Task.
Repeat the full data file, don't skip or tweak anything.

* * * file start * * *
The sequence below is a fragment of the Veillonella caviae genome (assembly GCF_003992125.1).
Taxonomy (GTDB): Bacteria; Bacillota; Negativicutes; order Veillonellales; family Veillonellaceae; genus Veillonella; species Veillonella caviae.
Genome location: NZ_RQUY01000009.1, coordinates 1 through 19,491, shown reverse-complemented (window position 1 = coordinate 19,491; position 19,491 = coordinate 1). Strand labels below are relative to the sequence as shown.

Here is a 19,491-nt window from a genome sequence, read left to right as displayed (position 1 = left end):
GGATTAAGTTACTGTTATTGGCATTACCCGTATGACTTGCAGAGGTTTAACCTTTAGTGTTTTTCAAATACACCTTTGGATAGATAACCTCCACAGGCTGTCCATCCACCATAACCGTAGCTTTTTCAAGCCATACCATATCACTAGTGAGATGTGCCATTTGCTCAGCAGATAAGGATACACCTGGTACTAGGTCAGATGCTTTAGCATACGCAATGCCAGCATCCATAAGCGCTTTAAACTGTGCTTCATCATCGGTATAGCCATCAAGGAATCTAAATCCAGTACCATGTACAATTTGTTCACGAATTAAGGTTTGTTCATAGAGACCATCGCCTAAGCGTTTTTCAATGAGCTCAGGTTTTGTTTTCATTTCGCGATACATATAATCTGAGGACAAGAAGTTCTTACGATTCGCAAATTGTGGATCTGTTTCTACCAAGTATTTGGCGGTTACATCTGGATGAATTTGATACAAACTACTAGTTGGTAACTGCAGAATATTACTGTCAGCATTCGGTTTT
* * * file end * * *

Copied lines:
The sequence below is a fragment of the Veillonella caviae genome (assembly GCF_003992125.1).
Taxonomy (GTDB): Bacteria; Bacillota; Negativicutes; order Veillonellales; family Veillonellaceae; genus Veillonella; species Veillonella caviae.
Genome location: NZ_RQUY01000009.1, coordinates 1 through 19,491, shown reverse-complemented (window position 1 = coordinate 19,491; position 19,491 = coordinate 1). Strand labels below are relative to the sequence as shown.

Here is a 19,491-nt window from a genome sequence, read left to right as displayed (position 1 = left end):
GGATTAAGTTACTGTTATTGGCATTACCCGTATGACTTGCAGAGGTTTAACCTTTAGTGTTTTTCAAATACACCTTTGGATAGATAACCTCCACAGGCTGTCCATCCACCATAACCGTAGCTTTTTCAAGCCATACCATATCACTAGTGAGATGTGCCATTTGCTCAGCAGATAAGGATACACCTGGTACTAGGTCAGATGCTTTAGCATACGCAATGCCAGCATCCATAAGCGCTTTAAACTGTGCTTCATCATCGGTATAGCCATCAAGGAATCTAAATCCAGTACCATGTACAATTTGTTCACGAATTAAGGTTTGTTCATAGAGACCATCGCCTAAGCGTTTTTCAATGAGCTCAGGTTTTGTTTTCATTTCGCGATACATATAATCTGAGGACAAGAAGTTCTTACGATTCGCAAATTGTGGATCTGTTTCTACCAAGTATTTGGCGGTTACATCTGGATGAATTTGATACAAACTACTAGTTGGTAACTGCAGAATATTACTGTCAGCATTCGGTTTT